Sudan’s Women Human Rights Defenders: An Unfinished Revolution

The Sudanese Revolution began with spontaneous street protests that grievances that started in Damazin, Blue Nile state mid-December 2018 and spread to Atbara, where hundreds of people set fire to the local headquarters of the ruling party and other Sudanese cities. It then resulted in political and institutional changes, the highlight of which was the end of the Omar-El-Bashir regime. 

But the ensuing political transition has been fragile at best. On 25 October 2021, the still nascent democratic transition was beset by a coup ochestrated by the military, prompting a new set of protests. 

At the center of these resilient protestors have been frontline workers and human rights defenders, who, despite being faced with gross-human rights violations that have led some to exile, remain valiantly focused on the work for a better country. Based on a total of 39 interviews with Sudanese human rights defenders and women human rights defenders living in Sudan and in the diaspora, this report explores the experience and effects of the revolution on these frontline workers, particularly, women human rights defenders.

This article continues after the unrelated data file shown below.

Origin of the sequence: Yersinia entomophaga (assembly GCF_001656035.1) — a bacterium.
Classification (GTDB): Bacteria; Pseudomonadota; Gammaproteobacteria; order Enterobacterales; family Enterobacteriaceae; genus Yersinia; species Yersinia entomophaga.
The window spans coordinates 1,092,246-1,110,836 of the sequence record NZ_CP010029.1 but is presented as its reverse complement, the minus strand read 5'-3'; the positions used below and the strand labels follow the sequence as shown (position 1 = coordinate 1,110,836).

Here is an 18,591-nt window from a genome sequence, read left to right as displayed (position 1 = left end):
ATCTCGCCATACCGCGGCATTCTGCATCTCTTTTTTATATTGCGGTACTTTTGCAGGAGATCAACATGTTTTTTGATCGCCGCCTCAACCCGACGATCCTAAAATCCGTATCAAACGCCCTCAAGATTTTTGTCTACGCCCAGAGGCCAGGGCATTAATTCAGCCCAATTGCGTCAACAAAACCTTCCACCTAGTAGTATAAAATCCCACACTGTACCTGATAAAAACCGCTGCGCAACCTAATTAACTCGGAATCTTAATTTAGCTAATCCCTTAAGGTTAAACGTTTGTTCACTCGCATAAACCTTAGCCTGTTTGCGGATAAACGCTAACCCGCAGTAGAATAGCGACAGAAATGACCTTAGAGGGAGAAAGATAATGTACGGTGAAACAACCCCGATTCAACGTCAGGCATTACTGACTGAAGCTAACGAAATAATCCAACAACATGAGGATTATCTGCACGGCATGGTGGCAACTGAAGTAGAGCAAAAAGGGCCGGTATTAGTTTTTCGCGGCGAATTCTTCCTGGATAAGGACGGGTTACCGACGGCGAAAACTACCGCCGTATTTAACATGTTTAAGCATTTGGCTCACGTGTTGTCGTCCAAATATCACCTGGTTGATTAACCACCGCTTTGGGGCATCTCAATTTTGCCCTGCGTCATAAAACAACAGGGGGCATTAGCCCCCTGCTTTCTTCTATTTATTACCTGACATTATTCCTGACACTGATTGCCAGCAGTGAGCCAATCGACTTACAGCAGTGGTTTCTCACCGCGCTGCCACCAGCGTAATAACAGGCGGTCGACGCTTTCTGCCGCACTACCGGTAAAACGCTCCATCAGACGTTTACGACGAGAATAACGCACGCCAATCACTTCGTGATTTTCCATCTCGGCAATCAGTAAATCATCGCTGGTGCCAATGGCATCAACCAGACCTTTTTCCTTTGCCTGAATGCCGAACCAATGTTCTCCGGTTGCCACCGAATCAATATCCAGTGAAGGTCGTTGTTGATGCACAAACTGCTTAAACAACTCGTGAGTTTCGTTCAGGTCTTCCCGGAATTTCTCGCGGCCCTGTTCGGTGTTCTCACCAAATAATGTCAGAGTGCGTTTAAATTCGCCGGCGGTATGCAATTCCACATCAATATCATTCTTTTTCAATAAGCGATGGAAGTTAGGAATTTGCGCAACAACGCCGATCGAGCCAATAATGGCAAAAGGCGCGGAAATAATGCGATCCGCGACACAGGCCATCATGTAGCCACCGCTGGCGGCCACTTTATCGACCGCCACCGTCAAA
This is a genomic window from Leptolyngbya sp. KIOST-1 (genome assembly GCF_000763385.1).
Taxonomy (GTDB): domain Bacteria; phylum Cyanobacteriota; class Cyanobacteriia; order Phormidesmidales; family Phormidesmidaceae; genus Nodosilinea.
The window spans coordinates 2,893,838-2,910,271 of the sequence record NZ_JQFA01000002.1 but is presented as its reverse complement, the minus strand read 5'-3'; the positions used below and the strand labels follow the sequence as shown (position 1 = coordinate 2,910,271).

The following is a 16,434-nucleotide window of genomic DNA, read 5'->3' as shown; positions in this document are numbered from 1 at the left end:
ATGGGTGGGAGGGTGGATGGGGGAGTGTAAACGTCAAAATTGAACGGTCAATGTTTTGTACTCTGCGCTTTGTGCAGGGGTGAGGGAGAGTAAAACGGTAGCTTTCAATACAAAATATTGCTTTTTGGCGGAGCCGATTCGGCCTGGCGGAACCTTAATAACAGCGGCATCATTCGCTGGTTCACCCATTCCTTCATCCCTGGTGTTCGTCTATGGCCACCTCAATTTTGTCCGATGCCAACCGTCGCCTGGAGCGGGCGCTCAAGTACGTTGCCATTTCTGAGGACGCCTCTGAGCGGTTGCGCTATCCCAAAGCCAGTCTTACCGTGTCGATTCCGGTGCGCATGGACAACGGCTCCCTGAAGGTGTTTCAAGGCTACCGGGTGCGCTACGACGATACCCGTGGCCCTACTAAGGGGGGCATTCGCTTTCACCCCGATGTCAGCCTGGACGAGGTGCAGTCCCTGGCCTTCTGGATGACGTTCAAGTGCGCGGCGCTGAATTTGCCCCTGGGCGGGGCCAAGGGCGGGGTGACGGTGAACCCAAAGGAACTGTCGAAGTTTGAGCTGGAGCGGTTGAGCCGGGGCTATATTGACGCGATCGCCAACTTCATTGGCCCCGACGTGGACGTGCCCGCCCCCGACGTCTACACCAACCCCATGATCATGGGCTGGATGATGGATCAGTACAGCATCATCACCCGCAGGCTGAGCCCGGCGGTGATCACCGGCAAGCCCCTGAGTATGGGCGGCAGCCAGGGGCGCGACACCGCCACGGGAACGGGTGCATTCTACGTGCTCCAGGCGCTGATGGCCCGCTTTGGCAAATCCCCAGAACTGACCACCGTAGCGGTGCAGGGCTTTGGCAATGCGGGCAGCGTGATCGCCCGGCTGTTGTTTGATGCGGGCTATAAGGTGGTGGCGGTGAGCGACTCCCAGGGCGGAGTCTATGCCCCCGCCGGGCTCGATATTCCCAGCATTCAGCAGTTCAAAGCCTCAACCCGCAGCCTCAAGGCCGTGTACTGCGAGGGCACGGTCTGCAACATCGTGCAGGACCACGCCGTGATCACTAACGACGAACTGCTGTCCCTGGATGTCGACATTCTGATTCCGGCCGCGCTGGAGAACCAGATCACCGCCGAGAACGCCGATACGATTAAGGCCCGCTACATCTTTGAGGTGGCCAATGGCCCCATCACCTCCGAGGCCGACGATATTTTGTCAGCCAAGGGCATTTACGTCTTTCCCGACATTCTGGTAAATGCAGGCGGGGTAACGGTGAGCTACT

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Human Rights Defender of the Month: Anny Kapenga

As a young student, Anny Kapenga used to cringe at the cult-like worship of Mobutu Sese Seko, the then Zaire’s President. By then, in the early 1990s, Zaire was still under one party rule, and calls were increasing for Mobutu to open political space to allow other parties to operate. In the meantime, however, all Zairians were expected to show affection for Mobutu wherever they gathered in public.

Students across Zaire’s schools were required to sing and dance adoringly before his (Mobutu)’s portrait every morning before they went to class, and all school scholastic materials were emblemed with his portrait. A young Anny never really appreciated the obsession:

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